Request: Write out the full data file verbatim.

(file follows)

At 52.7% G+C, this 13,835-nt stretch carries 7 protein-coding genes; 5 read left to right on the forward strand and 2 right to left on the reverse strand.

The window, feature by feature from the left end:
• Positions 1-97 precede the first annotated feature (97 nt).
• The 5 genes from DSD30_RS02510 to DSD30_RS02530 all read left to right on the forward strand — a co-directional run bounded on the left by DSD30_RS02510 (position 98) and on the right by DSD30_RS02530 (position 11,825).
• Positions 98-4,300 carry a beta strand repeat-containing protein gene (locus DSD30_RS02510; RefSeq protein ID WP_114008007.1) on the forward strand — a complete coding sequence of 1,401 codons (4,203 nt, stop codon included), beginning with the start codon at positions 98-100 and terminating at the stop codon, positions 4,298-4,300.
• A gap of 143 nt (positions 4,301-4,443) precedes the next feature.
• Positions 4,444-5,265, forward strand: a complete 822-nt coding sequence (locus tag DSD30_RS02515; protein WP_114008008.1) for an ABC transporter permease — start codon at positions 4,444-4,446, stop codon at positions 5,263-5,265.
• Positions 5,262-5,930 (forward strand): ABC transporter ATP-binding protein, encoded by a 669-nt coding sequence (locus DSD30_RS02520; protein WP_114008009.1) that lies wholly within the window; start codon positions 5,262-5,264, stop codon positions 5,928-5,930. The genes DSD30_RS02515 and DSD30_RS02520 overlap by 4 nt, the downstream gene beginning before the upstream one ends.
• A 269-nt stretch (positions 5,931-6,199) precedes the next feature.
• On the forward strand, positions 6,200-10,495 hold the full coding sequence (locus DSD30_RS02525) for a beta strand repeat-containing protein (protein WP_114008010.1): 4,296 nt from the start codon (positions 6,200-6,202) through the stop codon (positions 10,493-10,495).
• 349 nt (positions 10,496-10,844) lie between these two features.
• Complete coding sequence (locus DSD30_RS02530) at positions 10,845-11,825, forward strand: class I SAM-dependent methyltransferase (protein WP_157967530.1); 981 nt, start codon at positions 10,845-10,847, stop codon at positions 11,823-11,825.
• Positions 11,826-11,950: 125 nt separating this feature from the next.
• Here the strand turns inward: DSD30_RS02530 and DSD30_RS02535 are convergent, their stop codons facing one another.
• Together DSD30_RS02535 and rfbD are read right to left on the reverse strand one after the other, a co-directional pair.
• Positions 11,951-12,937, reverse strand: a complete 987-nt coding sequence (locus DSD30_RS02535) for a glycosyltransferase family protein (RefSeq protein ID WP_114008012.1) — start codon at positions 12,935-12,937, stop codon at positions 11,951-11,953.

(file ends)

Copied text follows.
At 52.7% G+C, this 13,835-nt stretch carries 7 protein-coding genes; 5 read left to right on the forward strand and 2 right to left on the reverse strand.

The window, feature by feature from the left end:
• Positions 1-97 precede the first annotated feature (97 nt).
• The 5 genes from DSD30_RS02510 to DSD30_RS02530 all read left to right on the forward strand — a co-directional run bounded on the left by DSD30_RS02510 (position 98) and on the right by DSD30_RS02530 (position 11,825).
• Positions 98-4,300 carry a beta strand repeat-containing protein gene (locus DSD30_RS02510; RefSeq protein ID WP_114008007.1) on the forward strand — a complete coding sequence of 1,401 codons (4,203 nt, stop codon included), beginning with the start codon at positions 98-100 and terminating at the stop codon, positions 4,298-4,300.
• A gap of 143 nt (positions 4,301-4,443) precedes the next feature.
• Positions 4,444-5,265, forward strand: a complete 822-nt coding sequence (locus tag DSD30_RS02515; protein WP_114008008.1) for an ABC transporter permease — start codon at positions 4,444-4,446, stop codon at positions 5,263-5,265.
• Positions 5,262-5,930 (forward strand): ABC transporter ATP-binding protein, encoded by a 669-nt coding sequence (locus DSD30_RS02520; protein WP_114008009.1) that lies wholly within the window; start codon positions 5,262-5,264, stop codon positions 5,928-5,930. The genes DSD30_RS02515 and DSD30_RS02520 overlap by 4 nt, the downstream gene beginning before the upstream one ends.
• A 269-nt stretch (positions 5,931-6,199) precedes the next feature.
• On the forward strand, positions 6,200-10,495 hold the full coding sequence (locus DSD30_RS02525) for a beta strand repeat-containing protein (protein WP_114008010.1): 4,296 nt from the start codon (positions 6,200-6,202) through the stop codon (positions 10,493-10,495).
• 349 nt (positions 10,496-10,844) lie between these two features.
• Complete coding sequence (locus DSD30_RS02530) at positions 10,845-11,825, forward strand: class I SAM-dependent methyltransferase (protein WP_157967530.1); 981 nt, start codon at positions 10,845-10,847, stop codon at positions 11,823-11,825.
• Positions 11,826-11,950: 125 nt separating this feature from the next.
• Here the strand turns inward: DSD30_RS02530 and DSD30_RS02535 are convergent, their stop codons facing one another.
• Together DSD30_RS02535 and rfbD are read right to left on the reverse strand one after the other, a co-directional pair.
• Positions 11,951-12,937, reverse strand: a complete 987-nt coding sequence (locus DSD30_RS02535) for a glycosyltransferase family protein (RefSeq protein ID WP_114008012.1) — start codon at positions 12,935-12,937, stop codon at positions 11,951-11,953.